Now that the merger between Halliburton (HAL) and Baker Hughes (BHI) is officially dead, it’s time for shareholders to begin thinking about what comes next for each firm. While HAL is taking a tough hit to its balance sheet with the enormous $3.5 billion break-up fee to BHI, that figure is actually chump change compared to the equity value that has been destroyed by the oil price swoon. Yet HAL is still standing, still the second largest oil services firm, and still a solid long-term company operating both in the U.S. and abroad. None of that has changed.
Baker Hughes and Halliburton both have promising futures ahead. BHI in particular is the beneficiary of the $3.5 billion breakup fee which gives it the capacity to pay down a substantial amount of debt and buy back shares. Those buy backs could not come at more of an opportune time. BHI and HAL may both have very strong balance sheets at this point, but beyond that the two companies are beginning to diverge in term of their strategy.
On the firm’s most recent public remarks, Haliburton CEO Dave Lesar noted that his company still wants to be thought of as a one stop shop for E&P firms looking to fulfill their OFS needs. HAL appears poised to take other actions in pursuit of that goal after the regulatory slam of the BHI merger. In practice that probably means more acquisitions are in the works either for smaller firms or for pieces of other companies. How risky HAL chooses to get with this strategy is an open question. If Lesner chooses to be aggressive about an M&A strategy, that could mean targeting a firm like Weatherford (WFT), which was once considered a possible successor to BHI as a big 3 OFS firm.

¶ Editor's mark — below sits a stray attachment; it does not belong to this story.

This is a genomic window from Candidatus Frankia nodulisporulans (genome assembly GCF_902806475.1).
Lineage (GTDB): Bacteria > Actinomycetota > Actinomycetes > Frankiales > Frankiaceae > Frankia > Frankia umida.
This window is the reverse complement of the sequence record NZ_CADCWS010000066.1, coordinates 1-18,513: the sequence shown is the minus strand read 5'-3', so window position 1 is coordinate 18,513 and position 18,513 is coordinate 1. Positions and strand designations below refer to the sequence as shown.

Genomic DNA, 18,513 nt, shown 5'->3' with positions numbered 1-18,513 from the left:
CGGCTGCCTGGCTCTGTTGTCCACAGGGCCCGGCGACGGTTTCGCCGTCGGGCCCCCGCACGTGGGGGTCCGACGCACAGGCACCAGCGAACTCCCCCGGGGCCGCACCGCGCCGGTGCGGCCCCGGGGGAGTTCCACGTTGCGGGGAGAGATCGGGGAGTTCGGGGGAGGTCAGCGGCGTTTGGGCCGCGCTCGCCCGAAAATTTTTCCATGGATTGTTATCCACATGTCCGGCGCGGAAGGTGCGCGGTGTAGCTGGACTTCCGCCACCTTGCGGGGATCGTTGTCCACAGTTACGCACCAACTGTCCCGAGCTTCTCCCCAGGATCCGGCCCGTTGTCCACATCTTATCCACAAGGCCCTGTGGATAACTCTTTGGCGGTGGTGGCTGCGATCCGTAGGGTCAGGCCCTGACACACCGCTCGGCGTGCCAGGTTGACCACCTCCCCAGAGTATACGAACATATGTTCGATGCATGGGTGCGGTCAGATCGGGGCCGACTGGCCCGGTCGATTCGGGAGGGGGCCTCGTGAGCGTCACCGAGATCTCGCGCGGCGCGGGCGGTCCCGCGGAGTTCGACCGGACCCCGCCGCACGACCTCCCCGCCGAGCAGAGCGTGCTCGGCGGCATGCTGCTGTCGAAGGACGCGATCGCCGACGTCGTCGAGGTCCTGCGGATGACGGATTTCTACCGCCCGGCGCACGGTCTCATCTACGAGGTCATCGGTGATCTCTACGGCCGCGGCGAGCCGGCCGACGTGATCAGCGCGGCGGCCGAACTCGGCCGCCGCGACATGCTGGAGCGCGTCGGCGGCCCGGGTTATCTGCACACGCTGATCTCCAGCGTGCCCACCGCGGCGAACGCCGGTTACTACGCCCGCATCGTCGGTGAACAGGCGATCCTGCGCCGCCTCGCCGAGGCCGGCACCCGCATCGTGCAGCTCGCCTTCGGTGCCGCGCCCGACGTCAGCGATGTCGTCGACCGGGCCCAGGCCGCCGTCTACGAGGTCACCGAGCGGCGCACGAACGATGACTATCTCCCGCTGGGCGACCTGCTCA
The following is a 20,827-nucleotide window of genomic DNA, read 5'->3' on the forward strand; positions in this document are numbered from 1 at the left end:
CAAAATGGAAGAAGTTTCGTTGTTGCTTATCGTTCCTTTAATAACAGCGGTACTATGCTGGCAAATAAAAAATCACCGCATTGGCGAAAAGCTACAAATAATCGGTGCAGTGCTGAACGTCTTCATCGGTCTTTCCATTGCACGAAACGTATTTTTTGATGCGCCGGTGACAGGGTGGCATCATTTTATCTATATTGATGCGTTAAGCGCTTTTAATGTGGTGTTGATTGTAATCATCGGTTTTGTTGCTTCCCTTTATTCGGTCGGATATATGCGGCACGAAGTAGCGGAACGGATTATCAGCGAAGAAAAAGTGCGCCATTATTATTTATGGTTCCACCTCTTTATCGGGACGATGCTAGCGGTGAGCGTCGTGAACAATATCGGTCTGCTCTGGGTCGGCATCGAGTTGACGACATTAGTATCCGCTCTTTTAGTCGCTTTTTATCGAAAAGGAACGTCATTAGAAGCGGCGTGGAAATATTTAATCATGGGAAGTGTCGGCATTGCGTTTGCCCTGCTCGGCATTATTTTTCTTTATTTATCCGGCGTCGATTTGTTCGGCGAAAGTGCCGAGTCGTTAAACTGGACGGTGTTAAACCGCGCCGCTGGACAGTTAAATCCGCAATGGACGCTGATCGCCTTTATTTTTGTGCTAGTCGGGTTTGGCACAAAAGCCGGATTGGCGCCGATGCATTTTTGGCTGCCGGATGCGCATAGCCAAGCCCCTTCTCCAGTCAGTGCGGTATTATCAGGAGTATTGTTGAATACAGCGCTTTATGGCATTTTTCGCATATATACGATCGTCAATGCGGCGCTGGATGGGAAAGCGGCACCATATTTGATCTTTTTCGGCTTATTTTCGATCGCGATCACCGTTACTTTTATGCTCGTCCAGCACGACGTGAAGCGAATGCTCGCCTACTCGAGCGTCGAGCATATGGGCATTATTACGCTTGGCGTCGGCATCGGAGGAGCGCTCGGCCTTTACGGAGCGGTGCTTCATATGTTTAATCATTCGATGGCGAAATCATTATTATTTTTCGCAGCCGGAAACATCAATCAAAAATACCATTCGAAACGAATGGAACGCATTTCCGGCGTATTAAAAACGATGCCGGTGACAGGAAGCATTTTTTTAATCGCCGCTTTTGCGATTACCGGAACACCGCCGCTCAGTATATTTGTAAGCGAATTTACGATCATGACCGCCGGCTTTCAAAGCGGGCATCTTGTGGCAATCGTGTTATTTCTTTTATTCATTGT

It’s unclear if WFT would be a feasible target for HAL given the regulatory pressure on BHI, but it’s at least not out of the realm of possibility. A more realist target that would likely pass regulatory muster could be Frank’s International or similar niche players in the space. Frank’s makes particular sense given the strong margins of the firm and the limited competition it faces in its spaces (primarily from the larger and broader WFT).
On the other side of the coin, BHI seems to be taking the opposite approach to that of HAL. BHI CEO Martin Craighead indicated in recent talks that his firm prefers to pursue a more specialized business model, including pulling back from some markets that aren’t deemed attractive at this point. Craighead was quoted as saying “There are certain markets where certain product lines frankly aren’t earning their right to play” he said.
Given that approach, it is likely that BHI will be taking a closer look at cost of capital across various business lines and either divesting or shutting down certain operations. Indeed that could lead to the sale of certain operations to HAL, provided those sales pass regulatory muster. BHI now appears poised to be focused on developing and selling new technologies while eschewing the most competitive end markets with the lowest barriers to entry – like U.S. fracking.
Lesner and Craighead at HAL and BHI respectively are pursuing such distinct strategies that it is unlikely both firms are pursuing the optimal strategy for their investors. It’s hard to say at this point who is correct though – if U.S. shale rebounds and OFS margins rise, then HAL is making a prudent decision.
Otherwise, the BHI strategy of shedding less useful assets may prove the wiser course. Either way, there is certainly space for both of these companies, and investors looking for an energy safe haven in the current environment could reasonably consider either firm.
By Michael McDonald of Oilprice.com